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Organizing Your Practices

Before a coach steps onto the practice field, he or she must know two things: the goal of the training session and the method and activities that will be used to achieve that goal. The less experience a coach has, the more the coach needs to be prepared. Start preparing for the next practice the instant a training session or game ends. Writing down your thoughts is highly recommended.

  1. Benefits of Organizing Practices Around a Single Theme
  2. A common (and highly recommended) coaching tool is organizing your practice session around a single theme such as dribbling or 1v1 defending. For new players, most of the practice themes should be skill-based. In other words, most of your practices should focus on passing, shooting, trapping, etc. rather than on tactical issues such as formations and set plays. Repetition is very important to building skills as "muscle memory" comes into play, so single-theme practices are very effective for player development.

    A single-theme practice does not mean that a coach can never introduce other topics or include other skills during a practice session. methods that include multiple components of the game will be explained later. A single-theme practice does mean that the coaches will focus primarily on a particular aspect of the game for the majority of the practice session.

  3. The Basic Components of any Practice
  4. No matter what your practice theme turns out to be, a coach should structure the session in a logical manner, taking into consideration both the mental and physical demands on the players. The most widely used format includes the following elements in the following order: warmup, individual work, small group work, large group work, scrimmage/free play, cool-down. This sequence allows you to develop a skill under low-pressure conditions, gradually increasing the pressure to the levels found in a typical match.

    Special Notes

    1. Water breaks: These can be formal time-out activities where you explain rules to new players or informal sip-on-the-run/as needed breaks. Simply be sure your players know what will happen. Should they take their water bottles on the field with them or will they get to jog back to a shady tree for regular breaks? Under no circumstances should water be denied as a punishment.
    2. Stretching: A common mistake is making players go through stretching exercises before the warmup activity. Muscles must be warmed through activity before stretching, so postpone your stretches until the end of the warmup or during individual work. Although very young players do not physically need to stretch, many coaches will develop the habit by doing a short period of stretches anyway.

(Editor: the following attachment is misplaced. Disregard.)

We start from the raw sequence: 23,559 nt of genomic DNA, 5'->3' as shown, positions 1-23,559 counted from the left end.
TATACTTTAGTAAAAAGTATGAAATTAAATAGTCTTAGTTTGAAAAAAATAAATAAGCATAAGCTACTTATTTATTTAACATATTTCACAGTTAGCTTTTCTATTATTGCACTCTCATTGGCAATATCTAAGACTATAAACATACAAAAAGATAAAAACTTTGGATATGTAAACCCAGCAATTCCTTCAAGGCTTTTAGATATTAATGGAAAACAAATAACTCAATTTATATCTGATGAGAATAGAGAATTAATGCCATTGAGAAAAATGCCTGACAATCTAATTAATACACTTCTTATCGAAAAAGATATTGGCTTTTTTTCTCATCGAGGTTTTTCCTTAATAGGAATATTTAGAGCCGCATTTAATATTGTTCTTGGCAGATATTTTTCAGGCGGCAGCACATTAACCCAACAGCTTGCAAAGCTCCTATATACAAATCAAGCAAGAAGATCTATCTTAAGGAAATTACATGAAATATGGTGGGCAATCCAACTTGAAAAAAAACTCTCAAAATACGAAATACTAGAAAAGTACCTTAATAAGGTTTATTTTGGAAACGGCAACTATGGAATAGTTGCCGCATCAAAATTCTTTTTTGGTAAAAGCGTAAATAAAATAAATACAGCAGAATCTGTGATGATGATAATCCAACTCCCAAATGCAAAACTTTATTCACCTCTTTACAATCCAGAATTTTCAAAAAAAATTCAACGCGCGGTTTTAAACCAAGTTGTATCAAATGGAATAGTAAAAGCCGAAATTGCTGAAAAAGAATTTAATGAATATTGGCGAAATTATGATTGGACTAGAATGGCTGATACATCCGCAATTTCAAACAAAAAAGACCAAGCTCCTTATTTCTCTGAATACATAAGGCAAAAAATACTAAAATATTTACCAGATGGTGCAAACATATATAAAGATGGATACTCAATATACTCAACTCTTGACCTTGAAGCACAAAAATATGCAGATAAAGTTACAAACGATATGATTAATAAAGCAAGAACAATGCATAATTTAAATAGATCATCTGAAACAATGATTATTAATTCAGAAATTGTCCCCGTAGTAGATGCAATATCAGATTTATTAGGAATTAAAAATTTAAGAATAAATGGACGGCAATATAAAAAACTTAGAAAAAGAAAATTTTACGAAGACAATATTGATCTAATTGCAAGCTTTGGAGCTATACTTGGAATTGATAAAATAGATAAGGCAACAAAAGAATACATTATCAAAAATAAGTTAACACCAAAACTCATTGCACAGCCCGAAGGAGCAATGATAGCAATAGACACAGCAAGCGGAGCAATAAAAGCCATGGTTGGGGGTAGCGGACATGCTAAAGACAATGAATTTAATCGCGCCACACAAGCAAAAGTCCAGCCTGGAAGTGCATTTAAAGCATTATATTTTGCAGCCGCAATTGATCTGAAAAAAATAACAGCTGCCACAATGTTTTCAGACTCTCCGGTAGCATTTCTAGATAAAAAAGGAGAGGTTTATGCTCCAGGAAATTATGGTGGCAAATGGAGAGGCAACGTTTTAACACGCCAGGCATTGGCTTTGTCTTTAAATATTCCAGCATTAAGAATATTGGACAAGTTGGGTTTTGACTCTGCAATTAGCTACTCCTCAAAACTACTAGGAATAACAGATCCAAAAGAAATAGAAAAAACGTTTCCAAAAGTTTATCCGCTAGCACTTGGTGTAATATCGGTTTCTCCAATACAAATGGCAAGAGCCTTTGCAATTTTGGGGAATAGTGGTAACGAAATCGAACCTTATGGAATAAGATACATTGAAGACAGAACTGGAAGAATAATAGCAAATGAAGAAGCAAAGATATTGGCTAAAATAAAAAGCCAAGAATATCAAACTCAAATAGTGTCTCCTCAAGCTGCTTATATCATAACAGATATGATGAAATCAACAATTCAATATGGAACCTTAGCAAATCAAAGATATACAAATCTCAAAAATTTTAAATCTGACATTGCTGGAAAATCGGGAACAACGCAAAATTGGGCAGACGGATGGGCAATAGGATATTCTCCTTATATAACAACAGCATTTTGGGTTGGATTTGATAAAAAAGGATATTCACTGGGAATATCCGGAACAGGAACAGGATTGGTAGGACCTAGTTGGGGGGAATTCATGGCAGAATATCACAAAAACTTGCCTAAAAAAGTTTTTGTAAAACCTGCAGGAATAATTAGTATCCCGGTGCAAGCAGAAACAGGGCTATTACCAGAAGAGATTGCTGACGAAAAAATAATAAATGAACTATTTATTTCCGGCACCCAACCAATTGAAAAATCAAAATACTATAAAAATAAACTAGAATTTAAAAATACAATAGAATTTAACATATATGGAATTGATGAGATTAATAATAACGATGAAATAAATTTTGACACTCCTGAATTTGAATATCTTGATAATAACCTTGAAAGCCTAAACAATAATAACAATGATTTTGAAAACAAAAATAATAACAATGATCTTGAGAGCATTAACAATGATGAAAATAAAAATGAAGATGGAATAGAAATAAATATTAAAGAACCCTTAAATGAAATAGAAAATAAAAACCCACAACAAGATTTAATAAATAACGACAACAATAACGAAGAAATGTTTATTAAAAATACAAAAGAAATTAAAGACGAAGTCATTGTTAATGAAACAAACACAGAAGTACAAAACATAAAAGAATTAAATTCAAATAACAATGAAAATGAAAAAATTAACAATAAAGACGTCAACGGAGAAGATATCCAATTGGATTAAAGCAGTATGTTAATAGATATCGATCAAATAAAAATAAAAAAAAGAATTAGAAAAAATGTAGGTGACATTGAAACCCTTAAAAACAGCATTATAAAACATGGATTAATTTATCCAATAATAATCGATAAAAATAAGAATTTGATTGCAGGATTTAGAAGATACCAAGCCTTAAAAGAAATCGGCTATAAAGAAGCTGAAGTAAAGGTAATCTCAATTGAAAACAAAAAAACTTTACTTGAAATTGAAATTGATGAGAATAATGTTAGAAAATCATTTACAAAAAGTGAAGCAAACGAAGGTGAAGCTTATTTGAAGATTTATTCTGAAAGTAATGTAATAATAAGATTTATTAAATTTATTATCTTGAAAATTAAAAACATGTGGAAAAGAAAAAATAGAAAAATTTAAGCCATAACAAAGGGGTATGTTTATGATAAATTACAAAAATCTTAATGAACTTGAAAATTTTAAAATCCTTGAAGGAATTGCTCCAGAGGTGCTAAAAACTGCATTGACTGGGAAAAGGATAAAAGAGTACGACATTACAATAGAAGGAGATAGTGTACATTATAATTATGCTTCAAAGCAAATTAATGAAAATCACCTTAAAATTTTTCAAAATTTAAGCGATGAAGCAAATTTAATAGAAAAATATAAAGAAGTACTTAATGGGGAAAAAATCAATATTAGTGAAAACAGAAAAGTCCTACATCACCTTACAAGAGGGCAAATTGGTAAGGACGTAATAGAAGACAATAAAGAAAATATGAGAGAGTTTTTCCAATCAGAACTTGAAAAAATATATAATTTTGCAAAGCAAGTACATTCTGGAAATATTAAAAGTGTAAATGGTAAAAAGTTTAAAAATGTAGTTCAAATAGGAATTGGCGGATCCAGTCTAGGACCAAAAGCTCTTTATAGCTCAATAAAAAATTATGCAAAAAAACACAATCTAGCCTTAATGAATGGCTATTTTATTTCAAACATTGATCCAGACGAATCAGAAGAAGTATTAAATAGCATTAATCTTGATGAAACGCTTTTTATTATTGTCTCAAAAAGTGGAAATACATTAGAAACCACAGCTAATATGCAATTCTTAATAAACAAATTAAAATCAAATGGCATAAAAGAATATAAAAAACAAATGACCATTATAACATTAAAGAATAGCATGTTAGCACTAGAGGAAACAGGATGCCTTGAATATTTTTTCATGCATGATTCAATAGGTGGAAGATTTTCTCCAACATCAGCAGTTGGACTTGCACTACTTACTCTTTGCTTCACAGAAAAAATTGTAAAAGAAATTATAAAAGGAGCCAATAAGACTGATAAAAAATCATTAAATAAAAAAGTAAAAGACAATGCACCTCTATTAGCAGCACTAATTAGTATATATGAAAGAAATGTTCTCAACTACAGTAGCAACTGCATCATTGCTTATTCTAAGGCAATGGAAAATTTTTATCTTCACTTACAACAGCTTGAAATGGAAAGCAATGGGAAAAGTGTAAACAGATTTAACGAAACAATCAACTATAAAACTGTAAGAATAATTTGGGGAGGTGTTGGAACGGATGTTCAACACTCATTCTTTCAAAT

Now that you understand the purpose of the warmup activity (getting muscles ready for action), you should plan a warmup activity that gently prepares the body for the rugged work ahead. This is not the time for power kicks and full-speed sprinting. Light passing, jogging with the ball, dribbling games all work well to loosen up muscles while the players are still getting many touches on the ball.

    The warmup period should also mentally prepare your players for the practice. Be clear about the purpose of the day's training session and the key points to be covered. However, this is not the time to make many corrections. Positive reinforcement where appropriate (e.g. That's what we're looking for today, Suzy!) and some friendly socializing is about all that's needed at this point.

    NOTE: ALL players need to go through a warmup, so make sure any late arrivals warm up individually before joining the main group.

    Individual work

    One-on-one teaching is wonderfully effective, and this phase of the practice is crucial to developing proper technique and building confidence in your players. Plan activities here that require many repetitions. This helps your players, but also provides time for coaches to move around and make corrections individually. Watch carefully before making a correction, pinpointing each player's key mistakes. If a mistake is common to a large group of players, stop the activity and demonstrate again for the whole team before resuming.

    Repetition can become boring, so building in a competitive element helps to keep players focused. For example, you could have pairs of players competing to see how many passes they can complete in a minute. Then, switch the activity slightly (e.g. use your left foot now) to add some variety.

    Small group work

    Once players are comfortable executing a particular move or skill, it's time to put the skill into action in a more competitive environment. Pressure comes in several forms. There is the pressure of limited time, the pressure of limited space, and the pressure of defenders. Plan activities here that gradually increase the pressure on the players while they're executing the skill. Force them to make the same decisions (pass? shoot? delay? tackle?) in practice that they'll have to make during a match.